Laundry Myths and Facts

16 Biggest Laundry Myths Debunked (And the Facts!)

There are so many myths, hacks and genuine stories to be had when it comes to laundry. So much so, deciding what’s fact and fiction can be a nightmare – might even be a costly one too! 

So, here are the 16 biggest laundry myths debunked! And I’ve added in the facts for you to enjoy too! 

Myth 1: You Don’t Need to Clean Your Washing Machine

Fact: You do need to clean your washing machine!

washing machine do not need cleaning myth

It’s very easy to assume that because you wash dirty clothes in your washing machine, and then all of those clothes come out clean, that you don’t need to wash your washing machine at all. It’s just as simple to assume that laundry detergent cleans the appliance out too.

But, this way of thinking is actually wrong. 

While your washing machine may look clean it is, in fact, probably riddled with all manners of dirt. The grime that’s left behind after every cycle will slowly make its way into all the small areas of your washing machine, from the drum itself, to the seal, and from the filter to the hose. 

If you don’t actually clean your washing machine out, using the proper tools and products, it will in time start to degrade and smell. Eventually, parts will completely stop working and your washing machine will no longer work. 

Now you know that you do need to maintain your appliance, you can find out how to completely clean your washing machine in our guide.


Myth 2: All Stains Can Be Removed by Using One Method Only

Fact: Each stain needs to be treated in its own way!

A stain can be caused by anything from food and drink, to pens and deodorant. So, in order to remove a stain, you must understand what the stain is made up of. Is it an oily substance, for example? 

Once you can answer this question you can start removing the stain with the correct tools and potions.

There is not a ‘one method eradicates all stains’ method. Most stains have to be dealt with over a period of time. But it would be very cool if this myth were true!!


Myth 3: Underwear Should Only Be Washed by Hand

Fact: Most under garments can be washed in a washing machine! 

only handwash underwear myth

It is not essential to wash underwear by hand. Just check that the clothing tag doesn’t state that “handwashing is the only way” beforehand, and if the tag doesn’t say this, you can throw your underwear into the washing machine. 

Most types of underwear can be washed in a washing machine and then dried in a tumble dryer. However, it is better to choose a delicate wash setting and a low temperature for drying these items.

And if you’re concerned about wires popping out, you can always use a delicates bag to keep your garments safe.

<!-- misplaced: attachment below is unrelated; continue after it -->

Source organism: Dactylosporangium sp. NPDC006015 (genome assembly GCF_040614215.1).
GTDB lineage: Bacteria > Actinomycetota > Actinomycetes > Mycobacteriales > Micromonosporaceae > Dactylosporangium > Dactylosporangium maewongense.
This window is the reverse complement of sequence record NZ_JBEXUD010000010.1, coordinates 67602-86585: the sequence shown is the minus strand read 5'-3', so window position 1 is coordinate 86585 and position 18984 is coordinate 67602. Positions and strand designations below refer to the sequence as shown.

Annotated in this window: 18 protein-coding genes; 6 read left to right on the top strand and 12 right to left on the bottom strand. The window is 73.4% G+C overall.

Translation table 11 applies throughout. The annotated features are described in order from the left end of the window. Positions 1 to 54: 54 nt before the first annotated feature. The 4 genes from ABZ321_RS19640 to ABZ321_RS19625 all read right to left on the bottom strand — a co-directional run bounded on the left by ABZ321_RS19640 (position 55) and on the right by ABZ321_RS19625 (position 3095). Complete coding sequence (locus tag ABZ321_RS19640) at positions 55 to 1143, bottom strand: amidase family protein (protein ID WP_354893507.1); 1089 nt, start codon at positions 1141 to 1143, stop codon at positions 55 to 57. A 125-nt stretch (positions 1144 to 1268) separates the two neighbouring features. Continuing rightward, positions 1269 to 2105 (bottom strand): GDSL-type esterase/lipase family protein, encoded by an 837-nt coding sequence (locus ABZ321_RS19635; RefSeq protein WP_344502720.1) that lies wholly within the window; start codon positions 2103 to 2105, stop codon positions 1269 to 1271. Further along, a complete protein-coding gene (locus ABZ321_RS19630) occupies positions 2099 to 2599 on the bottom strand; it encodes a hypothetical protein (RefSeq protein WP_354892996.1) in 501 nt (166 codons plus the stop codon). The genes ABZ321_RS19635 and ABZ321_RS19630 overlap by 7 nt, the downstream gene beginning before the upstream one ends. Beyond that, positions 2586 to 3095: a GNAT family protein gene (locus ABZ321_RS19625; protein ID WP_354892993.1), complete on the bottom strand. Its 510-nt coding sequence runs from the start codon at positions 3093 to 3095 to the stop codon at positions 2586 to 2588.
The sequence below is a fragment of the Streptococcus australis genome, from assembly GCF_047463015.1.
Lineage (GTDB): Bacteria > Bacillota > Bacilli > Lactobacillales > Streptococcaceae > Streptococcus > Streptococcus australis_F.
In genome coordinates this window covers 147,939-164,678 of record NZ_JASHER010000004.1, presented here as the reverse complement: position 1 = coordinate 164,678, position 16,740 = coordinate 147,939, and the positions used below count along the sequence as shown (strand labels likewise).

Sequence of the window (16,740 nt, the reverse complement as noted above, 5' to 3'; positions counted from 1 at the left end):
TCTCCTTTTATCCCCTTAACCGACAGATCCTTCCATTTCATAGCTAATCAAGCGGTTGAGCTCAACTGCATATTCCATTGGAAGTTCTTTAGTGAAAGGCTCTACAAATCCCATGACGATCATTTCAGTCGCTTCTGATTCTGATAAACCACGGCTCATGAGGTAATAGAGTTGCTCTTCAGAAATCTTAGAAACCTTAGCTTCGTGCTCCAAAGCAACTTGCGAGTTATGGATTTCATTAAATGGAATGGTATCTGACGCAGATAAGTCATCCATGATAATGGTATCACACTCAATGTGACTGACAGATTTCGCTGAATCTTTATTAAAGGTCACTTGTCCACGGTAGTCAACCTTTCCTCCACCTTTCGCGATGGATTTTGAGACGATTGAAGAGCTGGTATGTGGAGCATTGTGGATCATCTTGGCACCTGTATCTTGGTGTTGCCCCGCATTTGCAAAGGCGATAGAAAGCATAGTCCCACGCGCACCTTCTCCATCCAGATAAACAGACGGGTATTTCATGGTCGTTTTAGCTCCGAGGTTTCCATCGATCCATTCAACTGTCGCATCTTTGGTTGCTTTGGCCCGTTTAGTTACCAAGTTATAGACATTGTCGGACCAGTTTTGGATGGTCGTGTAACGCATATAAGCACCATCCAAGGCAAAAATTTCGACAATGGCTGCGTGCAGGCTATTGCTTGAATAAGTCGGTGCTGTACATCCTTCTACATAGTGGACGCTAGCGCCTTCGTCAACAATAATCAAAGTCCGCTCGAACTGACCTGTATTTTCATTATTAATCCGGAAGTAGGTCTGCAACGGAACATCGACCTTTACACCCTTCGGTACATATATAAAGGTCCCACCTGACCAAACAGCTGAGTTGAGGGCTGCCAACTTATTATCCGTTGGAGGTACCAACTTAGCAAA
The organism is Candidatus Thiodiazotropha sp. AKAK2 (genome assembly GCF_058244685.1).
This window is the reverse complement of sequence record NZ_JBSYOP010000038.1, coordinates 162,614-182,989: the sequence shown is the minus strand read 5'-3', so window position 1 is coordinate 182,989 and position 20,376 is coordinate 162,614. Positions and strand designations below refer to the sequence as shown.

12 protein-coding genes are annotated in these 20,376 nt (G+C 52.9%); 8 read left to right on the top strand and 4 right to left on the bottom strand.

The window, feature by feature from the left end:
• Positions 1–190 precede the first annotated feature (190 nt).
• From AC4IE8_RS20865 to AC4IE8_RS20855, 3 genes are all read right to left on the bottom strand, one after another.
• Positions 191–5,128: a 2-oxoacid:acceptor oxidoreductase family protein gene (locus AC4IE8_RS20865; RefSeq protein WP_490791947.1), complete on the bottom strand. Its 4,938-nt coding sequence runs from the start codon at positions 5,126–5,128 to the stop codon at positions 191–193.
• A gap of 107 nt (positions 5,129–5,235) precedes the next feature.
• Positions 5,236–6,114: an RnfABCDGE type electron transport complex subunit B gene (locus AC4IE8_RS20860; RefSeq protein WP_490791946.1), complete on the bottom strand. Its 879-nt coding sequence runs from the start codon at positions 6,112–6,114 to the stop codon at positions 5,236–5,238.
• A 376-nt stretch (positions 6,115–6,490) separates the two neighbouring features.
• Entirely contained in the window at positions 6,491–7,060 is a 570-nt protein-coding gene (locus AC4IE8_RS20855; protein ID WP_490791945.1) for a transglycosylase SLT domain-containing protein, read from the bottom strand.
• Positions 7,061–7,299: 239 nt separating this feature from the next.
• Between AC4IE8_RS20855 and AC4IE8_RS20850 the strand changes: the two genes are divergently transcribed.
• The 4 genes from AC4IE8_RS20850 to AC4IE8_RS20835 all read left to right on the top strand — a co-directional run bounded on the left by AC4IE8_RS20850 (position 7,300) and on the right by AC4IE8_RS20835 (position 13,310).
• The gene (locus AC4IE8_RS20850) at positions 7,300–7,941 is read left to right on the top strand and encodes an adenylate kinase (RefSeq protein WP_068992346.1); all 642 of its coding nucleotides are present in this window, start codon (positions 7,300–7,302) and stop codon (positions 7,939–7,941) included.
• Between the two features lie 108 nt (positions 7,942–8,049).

Myth 4: The More Dryer Sheets, the Better

Fact: Excess laundry sheets can block up a dryer’s lint filter and can leave an odour behind. 

More Dryer Sheets, the Better myth

The main reason why people use dryer sheets is because they want to limit the amount of static build up that gets onto their clothes. So, some people think that adding more and more dryer sheets to a load of laundry will prevent static from building up. 

Sadly, that isn’t quite true. 

While there may be a reduction in static, there will probably be a pongy odour left behind in the dryer and the lint filter may become overly clogged up. This isn’t really the desired end result, and, in fact, it may just create more work for the tumble dryer user. 


Myth 5: The More Detergent, the Better

Fact: Too much detergent is bad for your clothes!

Excess detergent may sound like the perfect solution to cure all the caked-on dirt that’s covering your laundry. But, sadly, too much detergent isn’t going to be your superhero!

It’s more likely to become your nemesis.

You see the problem with adding too much detergent to a load is that the detergent doesn’t get used up and washed away correctly. This means that detergent residue stays on your clothes long after the wash cycle has ended.

To get rid of this problem you have to re-wash your clothes without detergent, which is needless extra work. And you may have to clean your washing machine out because of all the potential excess foam that’s been created. If you don’t manage this situation as soon as possible you may also end up with a blocked hose. 

Just stick to the amount it says on the pack! Follow our guide on how much laundry detergent to use for some tips.


Myth 6: Hand Soaps Can Clean Clothes Too

Fact: Not really, it’s all in the name.

Hand Soaps Can Clean Clothes Too myth

It may sound like a great party trick to show your friends but the reality is, hand soap is there to clean your hands and not your clothes. 

While hand soap isn’t going to have any horrid chemicals, it’s not ideal to wash clothes with it because not all materials will react well to it. This could result in you ruining your best top, or soiling your favourite jeans. Not to mention the impact this may have on the intricate workings of your washing machine. 

So, if you’re thinking about doing this, just don’t.


Myth 7: Laundry Only Needs Two Piles: Coloured and White Clothes

Fact: Nope, you should wash all clothes by following the instructions on each individual clothing tag. Then you should split the clothes up into similar washing piles based on the instructions you’ve read.  

only two laundry piles of white and coloured myth

While it’s good practice to keep your red socks away from your white shirts, you should also take care of what type of clothes you’re washing together. 

For example, if you’re doing a delicate wash because you’ve got a lot of synthetics to be cleaned, you should aim to only put clothes of this nature into the appliance at the same time. Harder clothes, like denims, may damage these delicate items.


Myth 8: You Can Save Money by Filling the Washing Machine to its Max Capacity

Fact: Not true! Your clothes won’t be cleaned properly and you’ll waste time and money rectifying the issue!

While it’s true that washing machines have capacity limits, you shouldn’t aim to fill the machine up every single time to the maximum limit. This will put unwanted strain on the appliance and it could knock the machine off balance.